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Streptavidin-coated TiO2 surfaces are biologically inert: Protein adsorption and osteoblast adhesion studies

Authors

  • Michael Lehnert,

    1. Laboratory of Biophysics, Physical Engineering Department, University of Applied Sciences of Gelsenkirchen, D-45665 Recklinghausen, Germany
    2. Department of Biology, Johannes Gutenberg University Mainz, D-55099 Mainz, Germany
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  • Miriam Gorbahn,

    1. Laboratory of Biophysics, Physical Engineering Department, University of Applied Sciences of Gelsenkirchen, D-45665 Recklinghausen, Germany
    2. Department of Oral and Maxillofacial Surgery, University Medicine, Johannes Gutenberg University Mainz, D-55131 Mainz, Germany
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  • Marcus Klein,

    1. Department of Oral and Maxillofacial Surgery, University Medicine, Johannes Gutenberg University Mainz, D-55131 Mainz, Germany
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  • Bilal Al-Nawas,

    1. Department of Oral and Maxillofacial Surgery, University Medicine, Johannes Gutenberg University Mainz, D-55131 Mainz, Germany
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  • Ingo Köper,

    1. Flinders Centre for NanoScale Science and Technology, School of Chemical and Physical Sciences, Flinders University, Adelaide SA 5001, Australia
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  • Wolfgang Knoll,

    1. Austrian Institute of Technology GmbH, Donau-City-Straße 1, A-1220 Vienna, Austria
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  • Michael Veith

    Corresponding author
    1. Laboratory of Biophysics, Physical Engineering Department, University of Applied Sciences of Gelsenkirchen, D-45665 Recklinghausen, Germany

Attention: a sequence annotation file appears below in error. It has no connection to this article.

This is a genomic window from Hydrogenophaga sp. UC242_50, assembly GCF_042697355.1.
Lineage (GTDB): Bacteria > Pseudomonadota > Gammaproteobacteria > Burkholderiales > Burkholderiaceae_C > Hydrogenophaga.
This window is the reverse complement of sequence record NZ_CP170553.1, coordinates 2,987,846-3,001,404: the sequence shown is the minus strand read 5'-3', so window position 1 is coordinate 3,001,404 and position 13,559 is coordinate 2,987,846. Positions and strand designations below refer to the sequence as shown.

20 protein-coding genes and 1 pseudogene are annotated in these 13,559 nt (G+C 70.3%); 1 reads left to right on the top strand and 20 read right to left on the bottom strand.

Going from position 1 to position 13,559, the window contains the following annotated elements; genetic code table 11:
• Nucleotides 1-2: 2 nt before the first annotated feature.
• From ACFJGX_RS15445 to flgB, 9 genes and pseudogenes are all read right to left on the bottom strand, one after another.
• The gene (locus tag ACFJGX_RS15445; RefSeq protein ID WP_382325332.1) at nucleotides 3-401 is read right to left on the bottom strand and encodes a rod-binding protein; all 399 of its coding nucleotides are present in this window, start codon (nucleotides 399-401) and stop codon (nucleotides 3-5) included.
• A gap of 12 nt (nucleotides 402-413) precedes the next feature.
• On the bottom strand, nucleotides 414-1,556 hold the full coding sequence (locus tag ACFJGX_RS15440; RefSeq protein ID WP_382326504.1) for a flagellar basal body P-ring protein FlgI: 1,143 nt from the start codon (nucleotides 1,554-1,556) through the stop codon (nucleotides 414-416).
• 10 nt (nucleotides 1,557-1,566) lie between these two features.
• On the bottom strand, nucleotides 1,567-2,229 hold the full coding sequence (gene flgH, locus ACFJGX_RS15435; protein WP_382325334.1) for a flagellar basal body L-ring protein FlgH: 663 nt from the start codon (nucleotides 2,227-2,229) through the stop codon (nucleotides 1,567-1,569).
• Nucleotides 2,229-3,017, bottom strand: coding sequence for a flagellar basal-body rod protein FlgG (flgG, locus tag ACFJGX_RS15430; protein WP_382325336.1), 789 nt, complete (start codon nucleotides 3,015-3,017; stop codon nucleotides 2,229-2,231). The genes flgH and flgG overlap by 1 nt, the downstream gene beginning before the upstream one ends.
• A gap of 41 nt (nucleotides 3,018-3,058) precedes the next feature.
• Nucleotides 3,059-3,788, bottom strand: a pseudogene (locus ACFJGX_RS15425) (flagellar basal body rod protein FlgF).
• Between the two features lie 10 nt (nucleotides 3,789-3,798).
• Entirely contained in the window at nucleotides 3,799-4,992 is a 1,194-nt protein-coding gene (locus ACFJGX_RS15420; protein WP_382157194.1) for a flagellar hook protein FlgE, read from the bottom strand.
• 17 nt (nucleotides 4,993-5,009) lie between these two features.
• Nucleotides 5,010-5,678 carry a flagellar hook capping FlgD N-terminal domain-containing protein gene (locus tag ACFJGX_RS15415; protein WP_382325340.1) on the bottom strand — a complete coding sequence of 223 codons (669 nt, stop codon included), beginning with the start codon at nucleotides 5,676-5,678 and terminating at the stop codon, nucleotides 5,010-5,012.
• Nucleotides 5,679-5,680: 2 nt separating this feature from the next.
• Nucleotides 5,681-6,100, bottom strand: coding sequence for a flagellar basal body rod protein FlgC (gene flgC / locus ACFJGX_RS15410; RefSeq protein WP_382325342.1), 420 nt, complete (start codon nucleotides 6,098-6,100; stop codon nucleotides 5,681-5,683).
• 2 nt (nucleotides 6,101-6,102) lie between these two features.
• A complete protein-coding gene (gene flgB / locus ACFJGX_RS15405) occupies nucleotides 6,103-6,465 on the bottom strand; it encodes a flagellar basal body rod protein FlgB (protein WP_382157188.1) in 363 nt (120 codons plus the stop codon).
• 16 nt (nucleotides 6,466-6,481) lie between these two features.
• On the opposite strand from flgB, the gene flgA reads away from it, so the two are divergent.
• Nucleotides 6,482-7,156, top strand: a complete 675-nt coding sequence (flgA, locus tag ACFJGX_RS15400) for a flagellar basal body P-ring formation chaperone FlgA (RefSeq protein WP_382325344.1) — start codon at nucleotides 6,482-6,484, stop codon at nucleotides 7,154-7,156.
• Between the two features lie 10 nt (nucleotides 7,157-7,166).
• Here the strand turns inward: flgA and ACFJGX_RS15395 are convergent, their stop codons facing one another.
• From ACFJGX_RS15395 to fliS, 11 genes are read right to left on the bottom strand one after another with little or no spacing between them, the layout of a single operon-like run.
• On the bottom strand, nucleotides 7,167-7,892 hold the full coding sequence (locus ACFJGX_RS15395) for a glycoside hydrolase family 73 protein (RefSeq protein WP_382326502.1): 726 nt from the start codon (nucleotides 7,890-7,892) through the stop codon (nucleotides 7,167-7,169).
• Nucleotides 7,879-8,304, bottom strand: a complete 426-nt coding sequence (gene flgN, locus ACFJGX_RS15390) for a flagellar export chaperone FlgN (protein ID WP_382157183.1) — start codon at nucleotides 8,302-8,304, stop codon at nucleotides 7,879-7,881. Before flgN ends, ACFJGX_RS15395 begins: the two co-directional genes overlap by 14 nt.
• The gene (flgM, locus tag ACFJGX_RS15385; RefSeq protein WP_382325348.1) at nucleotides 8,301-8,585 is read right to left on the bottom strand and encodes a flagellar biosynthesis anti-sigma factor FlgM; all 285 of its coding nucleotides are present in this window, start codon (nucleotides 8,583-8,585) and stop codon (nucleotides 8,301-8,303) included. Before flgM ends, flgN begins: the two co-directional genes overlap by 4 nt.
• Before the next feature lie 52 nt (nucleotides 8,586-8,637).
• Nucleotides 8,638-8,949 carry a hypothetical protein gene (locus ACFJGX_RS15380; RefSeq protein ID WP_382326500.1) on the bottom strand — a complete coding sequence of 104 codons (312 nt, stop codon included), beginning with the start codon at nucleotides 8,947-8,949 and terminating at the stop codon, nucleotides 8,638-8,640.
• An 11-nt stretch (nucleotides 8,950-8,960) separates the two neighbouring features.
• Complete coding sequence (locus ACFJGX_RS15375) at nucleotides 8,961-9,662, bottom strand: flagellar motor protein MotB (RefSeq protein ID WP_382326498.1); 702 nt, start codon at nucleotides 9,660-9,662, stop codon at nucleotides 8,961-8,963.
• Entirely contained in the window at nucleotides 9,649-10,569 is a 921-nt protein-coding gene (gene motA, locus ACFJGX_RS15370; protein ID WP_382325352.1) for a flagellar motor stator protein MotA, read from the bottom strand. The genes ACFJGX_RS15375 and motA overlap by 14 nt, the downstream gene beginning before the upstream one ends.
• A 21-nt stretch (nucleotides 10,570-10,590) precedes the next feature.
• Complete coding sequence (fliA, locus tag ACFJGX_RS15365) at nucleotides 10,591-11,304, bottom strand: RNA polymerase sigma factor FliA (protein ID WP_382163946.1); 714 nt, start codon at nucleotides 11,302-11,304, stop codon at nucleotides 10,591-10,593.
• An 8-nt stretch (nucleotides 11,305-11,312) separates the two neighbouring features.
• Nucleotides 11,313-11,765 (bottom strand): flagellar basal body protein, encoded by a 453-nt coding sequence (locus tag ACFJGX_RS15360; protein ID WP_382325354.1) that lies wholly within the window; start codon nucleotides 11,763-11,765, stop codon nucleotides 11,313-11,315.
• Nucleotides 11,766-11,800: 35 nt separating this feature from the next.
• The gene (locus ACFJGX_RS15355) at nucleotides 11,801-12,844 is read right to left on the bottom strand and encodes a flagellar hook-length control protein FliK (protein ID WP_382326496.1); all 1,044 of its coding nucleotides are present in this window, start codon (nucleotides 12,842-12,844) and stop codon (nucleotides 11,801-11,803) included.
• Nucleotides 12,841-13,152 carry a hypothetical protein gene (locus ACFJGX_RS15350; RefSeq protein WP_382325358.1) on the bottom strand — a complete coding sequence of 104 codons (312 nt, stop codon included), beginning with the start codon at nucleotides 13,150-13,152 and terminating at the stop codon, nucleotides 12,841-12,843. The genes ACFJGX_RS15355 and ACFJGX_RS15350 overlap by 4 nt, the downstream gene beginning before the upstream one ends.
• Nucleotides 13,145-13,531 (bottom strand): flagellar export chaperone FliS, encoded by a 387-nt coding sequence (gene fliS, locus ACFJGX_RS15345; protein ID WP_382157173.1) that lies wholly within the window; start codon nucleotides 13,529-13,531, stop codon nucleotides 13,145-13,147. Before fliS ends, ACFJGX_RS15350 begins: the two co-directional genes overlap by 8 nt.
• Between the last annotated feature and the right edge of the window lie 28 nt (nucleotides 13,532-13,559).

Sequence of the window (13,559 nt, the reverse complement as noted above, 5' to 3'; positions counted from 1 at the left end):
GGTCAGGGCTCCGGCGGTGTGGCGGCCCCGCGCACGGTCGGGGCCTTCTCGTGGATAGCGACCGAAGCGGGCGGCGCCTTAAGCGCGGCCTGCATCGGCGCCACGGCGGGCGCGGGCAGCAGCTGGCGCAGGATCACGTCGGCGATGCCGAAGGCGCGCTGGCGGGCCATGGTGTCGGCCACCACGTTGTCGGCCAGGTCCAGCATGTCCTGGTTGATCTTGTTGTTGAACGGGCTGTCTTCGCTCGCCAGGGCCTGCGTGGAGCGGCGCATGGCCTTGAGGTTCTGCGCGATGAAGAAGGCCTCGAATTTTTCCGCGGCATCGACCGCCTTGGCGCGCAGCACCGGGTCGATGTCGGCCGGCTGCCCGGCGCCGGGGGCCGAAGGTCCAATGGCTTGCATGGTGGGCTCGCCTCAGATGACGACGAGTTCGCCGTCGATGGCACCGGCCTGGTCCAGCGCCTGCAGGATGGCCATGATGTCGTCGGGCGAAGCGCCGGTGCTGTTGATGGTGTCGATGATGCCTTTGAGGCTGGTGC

• Laboratory of Biophysics, Physical Engineering Department, University of Applied Sciences of Gelsenkirchen, D-45665 Recklinghausen, Germany
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  • How to cite this article: Lehnert M, Gorbahn M, Klein M, Al-Nawas B, Köper I, Knoll W, Veith M. 2012. Streptavidin-coated TiO2 surfaces are biologically inert: Protein adsorption and osteoblast adhesion studies. J Biomed Mater Res Part A 2012:100A:388–395.

Abstract

Non-fouling TiO2 surfaces are attractive for a wide range of applications such as biosensors and medical devices, where biologically inert surfaces are needed. Typically, this is achieved by controlled surface modifications which prevent protein adsorption. For example, polyethylene glycol (PEG) or PEG-derived polymers have been widely applied to render TiO2 surfaces biologically inert. These surfaces have been further modified in order to achieve specific bio-activation. Therefore, there have been efforts to specifically functionalize TiO2 surfaces with polymers with embedded biotin motives, which can be used to couple streptavidin for further functionalization. As an alternative, here a streptavidin layer was immobilized by self-assembly directly on a biotinylated TiO2 surface, thus forming an anti-adhesive matrix, which can be selectively bio-activated. The anti-adhesive properties of these substrates were analyzed by studying the interaction of the surface coating with fibronectin, lysozym, and osteoblast cells using surface plasmon resonance spectroscopy, atomic force microscopy, and light microscopy. In contrast to non-modified TiO2 surfaces, streptavidin-coated TiO2 surfaces led to a very biologically inert substrate, making this type of surface coating a promising alternative to polymer coatings of TiO2 surfaces. © 2011 Wiley Periodicals, Inc. J Biomed Mater Res Part A, 2012.

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